PHP classes and objects
PHP is an object-oriented language. An object-oriented language is a language where data types of data structures are defined by the programmer as well as their properties and the things that can be done with them.
This tutorial focuses on:
- What is a class?
- Creating a class
- Creating variables for a class
- Creating functions for a class
- Instantiating a class
- Creating a class constructor
- Referencing the variables of a class with an object
- Using the functions of a class with an object
What is a class?
A class is a template for a real world object to be used in a program. For example, a programmer can create a car class which emulates a car. This class can contain the properties of a car (color, model, year, etc.) and methods (functions) that specify what the car does (drive, reverse, stop, etc.).
Creating a class
To create a class, use the class keyword, followed by the class name, followed by an opening brace and a closing brace. All the specifics and logisitcs of the class go between the braces.
Creating variables for a class
Class variables are known as properties, because they store important information in regards to the class - hence, they are the classes properties. We will be referring to class variables as 'variables' or 'properties' interchangeably throughout this lesson.
The above code uses the Book class and creates two variables for it. The first is $title - a variable which will store the title of the book. The second is $numPages - a variable which will store the number of pages in the book.
NOTE: When declaring class variables, they must be declared with the var keyword. Variables that are not declared as class variables are not declared with the var keyword.
Creating functions for a class
Class functions are just like regular functions, except they are defined inside a class definition. Class functions are known as methods, and they can be used to either retrieve data or manipulate data. We will be referring to class functions as 'functions' or 'methods' interchangeably throughout this lesson.
An explanation of each function from the above example:
- setNumPages($numOfPages) - Used to set the number of pages in the book, this is done through its parameter $numOfPages. The function sets the class variable $numPages to whatever value you supply to it through its parameter $numOfPages.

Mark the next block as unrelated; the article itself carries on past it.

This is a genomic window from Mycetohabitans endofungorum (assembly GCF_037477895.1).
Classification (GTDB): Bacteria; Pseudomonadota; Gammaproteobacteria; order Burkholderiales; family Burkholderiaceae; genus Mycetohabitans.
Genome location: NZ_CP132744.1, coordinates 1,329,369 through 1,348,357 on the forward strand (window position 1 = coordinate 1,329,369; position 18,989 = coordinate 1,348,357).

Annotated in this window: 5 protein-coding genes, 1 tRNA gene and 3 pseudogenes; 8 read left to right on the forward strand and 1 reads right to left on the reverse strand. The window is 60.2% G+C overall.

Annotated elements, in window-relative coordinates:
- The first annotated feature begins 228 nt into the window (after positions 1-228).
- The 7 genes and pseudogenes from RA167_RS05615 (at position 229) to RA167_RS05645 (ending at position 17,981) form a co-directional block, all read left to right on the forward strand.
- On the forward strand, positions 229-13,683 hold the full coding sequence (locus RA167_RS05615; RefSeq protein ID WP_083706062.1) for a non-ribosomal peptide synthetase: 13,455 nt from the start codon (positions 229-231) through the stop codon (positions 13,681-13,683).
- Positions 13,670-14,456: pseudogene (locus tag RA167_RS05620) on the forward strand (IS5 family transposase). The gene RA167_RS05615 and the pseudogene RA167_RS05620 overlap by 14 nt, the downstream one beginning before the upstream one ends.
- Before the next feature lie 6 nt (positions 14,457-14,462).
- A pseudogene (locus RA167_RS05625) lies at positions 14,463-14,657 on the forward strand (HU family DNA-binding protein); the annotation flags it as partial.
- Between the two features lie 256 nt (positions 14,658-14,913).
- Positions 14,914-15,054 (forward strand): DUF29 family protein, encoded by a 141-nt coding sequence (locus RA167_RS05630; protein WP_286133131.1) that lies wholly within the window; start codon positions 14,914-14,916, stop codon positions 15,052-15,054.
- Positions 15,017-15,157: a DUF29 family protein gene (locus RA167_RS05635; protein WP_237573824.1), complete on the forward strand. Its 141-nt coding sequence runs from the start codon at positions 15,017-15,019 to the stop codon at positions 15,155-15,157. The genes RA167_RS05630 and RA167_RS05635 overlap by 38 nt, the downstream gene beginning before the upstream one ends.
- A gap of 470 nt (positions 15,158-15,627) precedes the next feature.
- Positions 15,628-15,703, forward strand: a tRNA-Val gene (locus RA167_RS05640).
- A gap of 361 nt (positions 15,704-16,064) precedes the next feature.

- getNumPages() - Used to return the number of pages in the book, this is done through the use of the keyword return followed by the variable $numPages - the class variable that stores the value of how many pages there are in the book.
- setTitle($Title) - Used to set the title of the book, this is done through its parameter $Title. The function sets the class variable $title to whatever value you supply to it through its parameter $Title. The variables $Title and $title although spelled the same way, are not the same because their capitalization is different - remember that variable names are case sensitive.
- getTitle() - Used to return the title of the book, this is done through the use of the keyword return followed by the variable $title - the class variable that stores the title of the book.
Instantiating a class
So you have created your class with its variables and functions, and now what to do with it? Now you can create objects based on how you designed your class. The process of creating an object is called instantiation. You can create an object by creating a variable which stores the object, and using the new keyword and the name of the class to instantiate from.
Creating a class constructor
What if you wanted an object to automatically have a certain value when it is instantiated? For example, if you wanted all instances of the Book class to automatically have 200 pages? This is what class costructors are for. Class constructors are used to set objects to have certain values when they are initialized. The function used for this task is the __construct() function, and it goes inside the class definition.
Did you notice a new keyword? The keyword this is a special keyword used when creating classes. The purpose of it is to refer to the current class. The code inside the __construct function from the example above could have been $Book->$numPages = 200; instead of $this->$numPages = 200;, and the result would have been the same. When creating classes, $this can be used synonomously with the name of the class (in this case the class being the Book class).
In the above example, the __construct() function specifies that all instances of the Book class will automatically have 200 pages.
Referencing the variables of a class with an object
You can reference the variables of a class with an object by referring to them by name.
This example would reference the $numPages variable of the $yellowBook class. Notice how in the reference to the variable there is no $ symbol in front of the variable name. When referencing a class variable with the object name, you do NOT have to use the $ symbol.
Using the functions of a class with an object
Just as with the variables of a class, you can use the functions of a class with an object by referring to them by name.
This example would call the getNumPages() function of the Book class.